JTL:  You have called Loretta Young your muse.   One thing I thought I’d bring up is her commanding presence in that show. It speaks a lot to the self-confidence of style.  She seems to project someone who is so totally comfortable in her own skin in a way that is elegant and “old world” and yet rivetingly modern.  There is a great strength and power in her television character that is natural and comfortable.  (Modern female characters, even the strong ones playing cops or doctors or superheroes, are usually riddled with angst.  I suppose a reflection of our times.)

KN:  I have to pause here…you said a MOUTHFUL here, Jacqueline. I’ve never been able to put my finger on why these women do NOT inspire me, but bingo, you nailed it! How can anyone be inspired by angst? Existentialism and I have never been compatible.

JTL:  Though she opens and closes the episodes with a “thought for the day”, a kind of moral to the story, she does not really lecture the kids during the show, which is refreshing.  The family has its adventure, or crisis for the episode, and any lesson the kids, and the audience, takes from it is by her example, how she faces crisis.  She simply is; her dress, her appearance, her behavior, and how she expresses herself.  Someone else’s example is the most compelling incentive we have for change in our own lives, including for self-improvement. 

KN:  EXACTLY! If we can see that someone else did it, so can we. (Unless you’re angst-y, then you assume that no matter how many others did it, you’ll be the pitiful exception to the rule. Groan!). Loretta’s fully in control of her image, her persona, and her expression. She knows what she wants, knows what’s right and knows exactly how she will present it. Since I have a similar iron-clad belief in the power of a single-minded heart, I love her for showing me how it’s done! Her strength comes from an unshakable belief that she’s RIGHT about things, that there is a right and wrong way to live, that mistakes can be corrected, that people are typically GOOD, that God’s in His heaven, and that He is a loving, good force in the lives of everyday people. That’s unstoppable in my book. I love that she uses little quotes to reinforce her position. She was/is a product of her zeitgeist, I think, too, in that she was raised in a world that believed in right and wrong. Today, the arrow simply spins in the compass and signals confusion. For Loretta, her show was a chance to express her faith in what was good and right. That’s what I believe, so, naturally, I love seeing this most elegant, warm, and lovely expression of a powerful, strong, yet utterly feminine woman.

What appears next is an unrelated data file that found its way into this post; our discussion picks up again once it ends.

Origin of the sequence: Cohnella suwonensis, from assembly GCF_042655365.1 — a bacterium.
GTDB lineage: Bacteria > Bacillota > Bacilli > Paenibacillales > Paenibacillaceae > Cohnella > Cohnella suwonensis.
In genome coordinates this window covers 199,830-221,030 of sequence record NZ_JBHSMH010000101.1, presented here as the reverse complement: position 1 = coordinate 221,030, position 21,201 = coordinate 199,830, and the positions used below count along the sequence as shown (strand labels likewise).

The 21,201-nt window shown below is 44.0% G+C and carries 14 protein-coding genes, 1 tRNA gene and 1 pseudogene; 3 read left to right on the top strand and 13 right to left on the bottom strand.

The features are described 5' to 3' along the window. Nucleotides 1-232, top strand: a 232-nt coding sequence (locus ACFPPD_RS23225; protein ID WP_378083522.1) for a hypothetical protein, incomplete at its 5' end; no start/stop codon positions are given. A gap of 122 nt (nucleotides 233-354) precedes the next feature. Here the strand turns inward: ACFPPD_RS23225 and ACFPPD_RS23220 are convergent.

Come back Thursday for our visit with Kay Noske of Movie Star Makeover, and our discussion on the current state of the classic film fan, TCM, and how her interest and expertise in image consulting has its roots in classic Hollywood.


 "Lynch’s book is organized and well-written – and has plenty of amusing observations – but when it comes to describing Blyth’s movies, Lynch’s writing sparkles." - Ruth Kerr, Silver Screenings

"Jacqueline T. Lynch creates a poignant and thoroughly-researched mosaic of memories of a fine, upstanding human being who also happens to be a legendary entertainer." - Deborah Thomas, Java's Journey

"One of the great strengths of Ann Blyth: Actress. Singer. Star. is that Lynch not only gives an excellent overview of Blyth's career -- she offers detailed analyses of each of Blyth's roles -- but she puts them in the context of the larger issues of the day."- Amanda Garrett, Old Hollywood Films

"Jacqueline's book will hopefully cause many more people to take a look at this multitalented woman whose career encompassed just about every possible aspect of 20th Century entertainment." - Laura Grieve, Laura's Miscellaneous Musings

"Jacqueline T. Lynch’s Ann Blyth: Actress. Singer. Star. is an extremely well researched undertaking that is a must for all Blyth fans." - Annette Bochenek, Hometowns to Hollywood